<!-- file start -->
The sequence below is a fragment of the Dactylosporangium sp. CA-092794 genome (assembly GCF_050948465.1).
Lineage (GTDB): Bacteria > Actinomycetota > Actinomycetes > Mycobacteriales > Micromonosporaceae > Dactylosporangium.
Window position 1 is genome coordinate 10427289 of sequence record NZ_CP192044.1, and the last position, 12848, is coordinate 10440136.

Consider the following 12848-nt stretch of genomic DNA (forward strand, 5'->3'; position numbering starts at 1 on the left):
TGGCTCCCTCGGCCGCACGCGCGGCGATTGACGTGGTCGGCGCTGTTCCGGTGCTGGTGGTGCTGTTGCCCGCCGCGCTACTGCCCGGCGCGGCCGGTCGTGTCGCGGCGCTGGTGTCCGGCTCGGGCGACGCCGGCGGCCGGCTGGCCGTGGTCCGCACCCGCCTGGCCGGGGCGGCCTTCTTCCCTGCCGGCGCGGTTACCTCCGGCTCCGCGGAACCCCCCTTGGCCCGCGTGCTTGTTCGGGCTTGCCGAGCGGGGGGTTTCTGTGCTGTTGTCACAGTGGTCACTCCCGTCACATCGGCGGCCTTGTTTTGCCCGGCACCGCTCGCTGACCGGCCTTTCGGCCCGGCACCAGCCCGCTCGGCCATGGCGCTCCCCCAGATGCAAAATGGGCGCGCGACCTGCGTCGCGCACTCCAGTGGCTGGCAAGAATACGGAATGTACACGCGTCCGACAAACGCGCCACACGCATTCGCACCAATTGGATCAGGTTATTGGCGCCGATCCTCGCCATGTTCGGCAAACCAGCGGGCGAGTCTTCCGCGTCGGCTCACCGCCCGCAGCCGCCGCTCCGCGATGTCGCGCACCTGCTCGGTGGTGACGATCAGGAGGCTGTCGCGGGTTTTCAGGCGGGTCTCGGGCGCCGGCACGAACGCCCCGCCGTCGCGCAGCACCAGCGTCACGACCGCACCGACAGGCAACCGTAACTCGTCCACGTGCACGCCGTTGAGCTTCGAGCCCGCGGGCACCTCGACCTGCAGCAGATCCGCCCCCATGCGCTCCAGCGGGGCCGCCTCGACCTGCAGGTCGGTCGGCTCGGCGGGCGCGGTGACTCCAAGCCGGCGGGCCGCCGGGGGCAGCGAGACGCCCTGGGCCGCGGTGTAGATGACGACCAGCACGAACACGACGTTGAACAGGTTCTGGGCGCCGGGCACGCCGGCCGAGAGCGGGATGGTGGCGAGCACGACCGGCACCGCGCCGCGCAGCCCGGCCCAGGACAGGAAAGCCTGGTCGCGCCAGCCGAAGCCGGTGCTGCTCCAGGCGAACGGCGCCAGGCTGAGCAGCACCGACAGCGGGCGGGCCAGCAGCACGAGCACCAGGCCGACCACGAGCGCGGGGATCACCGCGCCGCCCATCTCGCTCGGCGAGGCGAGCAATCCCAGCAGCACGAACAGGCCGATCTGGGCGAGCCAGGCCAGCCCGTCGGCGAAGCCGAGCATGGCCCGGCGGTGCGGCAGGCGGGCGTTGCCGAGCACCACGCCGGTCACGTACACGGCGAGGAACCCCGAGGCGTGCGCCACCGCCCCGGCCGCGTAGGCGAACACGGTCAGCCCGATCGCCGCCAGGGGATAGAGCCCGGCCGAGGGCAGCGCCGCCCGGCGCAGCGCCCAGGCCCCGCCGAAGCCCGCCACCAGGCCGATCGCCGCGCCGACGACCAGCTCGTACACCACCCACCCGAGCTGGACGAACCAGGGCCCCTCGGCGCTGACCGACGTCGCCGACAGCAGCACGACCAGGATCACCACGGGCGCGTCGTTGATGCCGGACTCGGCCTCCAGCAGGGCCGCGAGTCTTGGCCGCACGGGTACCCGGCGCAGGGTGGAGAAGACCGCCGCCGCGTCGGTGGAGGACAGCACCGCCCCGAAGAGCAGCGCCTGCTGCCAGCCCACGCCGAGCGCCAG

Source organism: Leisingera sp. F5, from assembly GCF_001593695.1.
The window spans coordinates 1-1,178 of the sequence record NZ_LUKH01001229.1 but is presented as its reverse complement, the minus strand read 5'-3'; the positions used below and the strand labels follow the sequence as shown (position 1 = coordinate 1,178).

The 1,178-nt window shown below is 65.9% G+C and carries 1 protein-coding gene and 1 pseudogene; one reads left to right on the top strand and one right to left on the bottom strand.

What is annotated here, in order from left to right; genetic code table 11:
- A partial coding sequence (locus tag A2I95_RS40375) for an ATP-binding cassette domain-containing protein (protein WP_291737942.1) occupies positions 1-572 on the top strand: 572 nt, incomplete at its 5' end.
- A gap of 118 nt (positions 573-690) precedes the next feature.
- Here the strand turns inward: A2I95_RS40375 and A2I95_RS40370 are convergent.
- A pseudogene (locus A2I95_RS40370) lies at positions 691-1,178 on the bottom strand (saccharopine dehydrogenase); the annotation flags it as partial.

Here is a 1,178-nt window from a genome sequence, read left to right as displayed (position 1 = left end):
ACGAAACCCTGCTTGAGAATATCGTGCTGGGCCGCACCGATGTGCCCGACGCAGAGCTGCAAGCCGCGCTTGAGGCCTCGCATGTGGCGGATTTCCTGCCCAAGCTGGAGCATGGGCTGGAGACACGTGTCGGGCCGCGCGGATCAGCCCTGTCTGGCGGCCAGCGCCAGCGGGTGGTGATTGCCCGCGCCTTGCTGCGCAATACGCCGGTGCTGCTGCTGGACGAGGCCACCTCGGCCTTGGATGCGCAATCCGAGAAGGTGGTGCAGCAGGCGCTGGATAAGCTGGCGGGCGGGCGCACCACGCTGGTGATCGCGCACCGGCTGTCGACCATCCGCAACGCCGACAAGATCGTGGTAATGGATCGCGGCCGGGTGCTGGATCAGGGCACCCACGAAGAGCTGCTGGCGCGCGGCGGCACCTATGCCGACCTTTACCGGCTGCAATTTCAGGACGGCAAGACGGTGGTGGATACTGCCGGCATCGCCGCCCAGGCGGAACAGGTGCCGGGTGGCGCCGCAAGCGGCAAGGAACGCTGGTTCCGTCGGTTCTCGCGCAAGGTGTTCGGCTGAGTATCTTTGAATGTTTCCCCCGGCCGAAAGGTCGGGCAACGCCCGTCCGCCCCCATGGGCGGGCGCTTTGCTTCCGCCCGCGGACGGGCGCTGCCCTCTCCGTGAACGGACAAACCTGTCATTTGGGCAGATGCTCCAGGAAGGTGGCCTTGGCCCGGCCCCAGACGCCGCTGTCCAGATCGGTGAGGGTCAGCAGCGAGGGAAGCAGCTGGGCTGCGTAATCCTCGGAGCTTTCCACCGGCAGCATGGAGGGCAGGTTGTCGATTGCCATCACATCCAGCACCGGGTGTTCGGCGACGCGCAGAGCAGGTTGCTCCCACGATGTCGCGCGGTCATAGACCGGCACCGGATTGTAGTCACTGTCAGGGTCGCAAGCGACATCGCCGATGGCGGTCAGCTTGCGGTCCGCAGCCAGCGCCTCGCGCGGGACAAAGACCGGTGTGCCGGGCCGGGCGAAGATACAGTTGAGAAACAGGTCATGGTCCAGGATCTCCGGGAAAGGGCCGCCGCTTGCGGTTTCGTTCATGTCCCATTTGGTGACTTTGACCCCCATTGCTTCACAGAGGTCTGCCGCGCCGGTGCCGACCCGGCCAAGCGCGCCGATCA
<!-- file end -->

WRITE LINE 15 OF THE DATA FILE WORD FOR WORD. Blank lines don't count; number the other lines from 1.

ACGAAACCCTGCTTGAGAATATCGTGCTGGGCCGCACCGATGTGCCCGACGCAGAGCTGCAAGCCGCGCTTGAGGCCTCGCATGTGGCGGATTTCCTGCCCAAGCTGGAGCATGGGCTGGAGACACGTGTCGGGCCGCGCGGATCAGCCCTGTCTGGCGGCCAGCGCCAGCGGGTGGTGATTGCCCGCGCCTTGCTGCGCAATACGCCGGTGCTGCTGCTGGACGAGGCCACCTCGGCCTTGGATGCGCAATCCGAGAAGGTGGTGCAGCAGGCGCTGGATAAGCTGGCGGGCGGGCGCACCACGCTGGTGATCGCGCACCGGCTGTCGACCATCCGCAACGCCGACAAGATCGTGGTAATGGATCGCGGCCGGGTGCTGGATCAGGGCACCCACGAAGAGCTGCTGGCGCGCGGCGGCACCTATGCCGACCTTTACCGGCTGCAATTTCAGGACGGCAAGACGGTGGTGGATACTGCCGGCATCGCCGCCCAGGCGGAACAGGTGCCGGGTGGCGCCGCAAGCGGCAAGGAACGCTGGTTCCGTCGGTTCTCGCGCAAGGTGTTCGGCTGAGTATCTTTGAATGTTTCCCCCGGCCGAAAGGTCGGGCAACGCCCGTCCGCCCCCATGGGCGGGCGCTTTGCTTCCGCCCGCGGACGGGCGCTGCCCTCTCCGTGAACGGACAAACCTGTCATTTGGGCAGATGCTCCAGGAAGGTGGCCTTGGCCCGGCCCCAGACGCCGCTGTCCAGATCGGTGAGGGTCAGCAGCGAGGGAAGCAGCTGGGCTGCGTAATCCTCGGAGCTTTCCACCGGCAGCATGGAGGGCAGGTTGTCGATTGCCATCACATCCAGCACCGGGTGTTCGGCGACGCGCAGAGCAGGTTGCTCCCACGATGTCGCGCGGTCATAGACCGGCACCGGATTGTAGTCACTGTCAGGGTCGCAAGCGACATCGCCGATGGCGGTCAGCTTGCGGTCCGCAGCCAGCGCCTCGCGCGGGACAAAGACCGGTGTGCCGGGCCGGGCGAAGATACAGTTGAGAAACAGGTCATGGTCCAGGATCTCCGGGAAAGGGCCGCCGCTTGCGGTTTCGTTCATGTCCCATTTGGTGACTTTGACCCCCATTGCTTCACAGAGGTCTGCCGCGCCGGTGCCGACCCGGCCAAGCGCGCCGATCA